My high school math teacher, Mr. Crawford, taught me a great lesson in life. I don’t remember much about the right angles of an isosceles triangle, but I do remember his adage: Your freedom stops where somebody’s chin begins. Personal freedom isn’t absolute. If I am to have it, I must respect the freedom of others. That respect generates diversity and enriches our lives. Resist diversity and inbreeding follows, a state nature abhors.
Humans tend to encourage conformity and sameness, despite nature’s heeding. Religion is remarkable for its ability to resist change. The devout would rather fight “holy” wars than alter their precepts. Consider the number of bloody clashes throughout human history.
Aware that dogma is the antithesis of democracy, our founding fathers wrote the Establishment Clause and inserted it into the First Amendment of the U. S. Constitution. They intended to create a wall between church and state.
Supreme Court Justice Samuel Alito disagrees with their purpose, employing sophistry to convince us the founders meant otherwise. He frets about religious freedom as if the country was meant to be a theocracy and blames those who are without faith for its neglect. It is hard to convince people that religious liberty is worth defending if they don’t think that religion is a good thing that deserves protection. (FreeThought Today, September 2022, pg. 7.)
Though it favors none, the Frist Amendment does respect an individual’s right to have a religion. That, however, is a far cry from advocating for one. What’s more, the judge’s claim that heathens, like me, threaten religious freedom is the stuff of bad dreams. If history serves as evidence, non-believers have suffered much at the hands of zealots and not the reverse.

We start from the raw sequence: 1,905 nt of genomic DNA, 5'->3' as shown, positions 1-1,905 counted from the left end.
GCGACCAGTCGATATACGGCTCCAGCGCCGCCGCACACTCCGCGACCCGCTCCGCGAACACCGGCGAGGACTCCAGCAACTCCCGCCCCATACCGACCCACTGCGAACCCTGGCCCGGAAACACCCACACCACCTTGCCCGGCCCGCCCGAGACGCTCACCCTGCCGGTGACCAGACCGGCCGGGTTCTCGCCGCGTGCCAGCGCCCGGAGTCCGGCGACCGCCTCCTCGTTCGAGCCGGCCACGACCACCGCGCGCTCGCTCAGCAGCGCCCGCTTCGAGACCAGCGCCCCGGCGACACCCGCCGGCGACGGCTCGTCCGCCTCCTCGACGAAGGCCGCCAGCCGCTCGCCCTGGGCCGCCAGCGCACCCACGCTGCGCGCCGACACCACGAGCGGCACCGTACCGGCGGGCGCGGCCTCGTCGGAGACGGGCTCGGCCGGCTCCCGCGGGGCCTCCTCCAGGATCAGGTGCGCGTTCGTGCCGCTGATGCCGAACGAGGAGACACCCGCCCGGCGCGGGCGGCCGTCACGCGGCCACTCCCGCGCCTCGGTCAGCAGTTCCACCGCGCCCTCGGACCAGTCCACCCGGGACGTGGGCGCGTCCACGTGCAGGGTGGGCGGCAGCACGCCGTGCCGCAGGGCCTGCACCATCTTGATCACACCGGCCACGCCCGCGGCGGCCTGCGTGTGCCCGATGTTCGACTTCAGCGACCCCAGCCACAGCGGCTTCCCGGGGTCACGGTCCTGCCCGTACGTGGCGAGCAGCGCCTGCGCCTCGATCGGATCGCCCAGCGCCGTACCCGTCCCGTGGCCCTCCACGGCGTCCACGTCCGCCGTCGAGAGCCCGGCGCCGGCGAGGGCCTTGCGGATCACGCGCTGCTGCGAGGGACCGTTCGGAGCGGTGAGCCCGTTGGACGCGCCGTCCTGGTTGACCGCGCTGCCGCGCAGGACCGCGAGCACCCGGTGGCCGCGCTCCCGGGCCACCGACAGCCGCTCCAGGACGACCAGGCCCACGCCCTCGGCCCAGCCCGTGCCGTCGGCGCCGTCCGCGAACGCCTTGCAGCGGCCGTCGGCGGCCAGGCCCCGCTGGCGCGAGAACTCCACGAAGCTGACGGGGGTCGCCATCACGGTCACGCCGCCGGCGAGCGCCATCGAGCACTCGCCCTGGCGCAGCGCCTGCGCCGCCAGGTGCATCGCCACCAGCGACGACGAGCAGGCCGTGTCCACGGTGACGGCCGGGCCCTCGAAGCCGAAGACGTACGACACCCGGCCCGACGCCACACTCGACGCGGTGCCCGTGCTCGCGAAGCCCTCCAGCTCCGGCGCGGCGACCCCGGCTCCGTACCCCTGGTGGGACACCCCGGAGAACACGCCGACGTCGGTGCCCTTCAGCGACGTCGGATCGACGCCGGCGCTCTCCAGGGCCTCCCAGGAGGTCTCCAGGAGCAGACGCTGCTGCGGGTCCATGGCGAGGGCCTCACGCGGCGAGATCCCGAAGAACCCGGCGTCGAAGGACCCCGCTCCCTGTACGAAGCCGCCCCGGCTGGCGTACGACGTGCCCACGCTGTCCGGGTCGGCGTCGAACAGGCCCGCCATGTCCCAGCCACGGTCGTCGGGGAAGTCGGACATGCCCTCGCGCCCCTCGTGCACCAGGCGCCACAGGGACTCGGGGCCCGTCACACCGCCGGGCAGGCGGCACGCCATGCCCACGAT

Alito’s language is coercive in that it casts non-believers as evil-doers. I would argue that one man’s decision not to pray in no way impedes the rights of the multitude who do. When he insists the way to protect religious freedom is the teach non-believers to care, Alito opens the door to the forced conversions we’ve seen in the past.
As an atheist, I am indifferent to the means people employ to satisfy the question, “Why does the universe exist?” Much of the argument strikes me as sound and fury. Despite the many holy wars that have been fought, global religions appear to have sprung from a common root. As far back as ancient Egypt, tablets tell the story of Horus, a god born of a virgin on December 25, who died and was resurrected after 3 days. Religious apologists resist the comparison. Nonetheless, Egypt’s god casts a long shadow that speaks of a common origin.
Today’s conservative high court seems blind to the common precepts of many faiths. Instead, they behave as if Christianity was the one true belief and seem intent on tearing down the wall between church and state. I doubt their notion of religious freedom would create a more tolerant and perfect union.
I fear that once they have cleared away the rubble of the Establishment Clause, they would dedicate themselves to codifying Christian dogma into civil law. Doubtless, members of the religious right stand ready to cheer them on.
That concern brings me back to my math teacher’s stricture, wisdom to which I’ve added over time. The limitation he identified I’ve come to see as a form of liberation–which is good because directing other people’s lives is beyond my capability. I spend much of my time watching my feet to keep from falling.
Boundaries like age, a chin, or a wall are crucial to the landscape. Not only do they mark perimeters but they also identify the open spaces where I have a right to be free.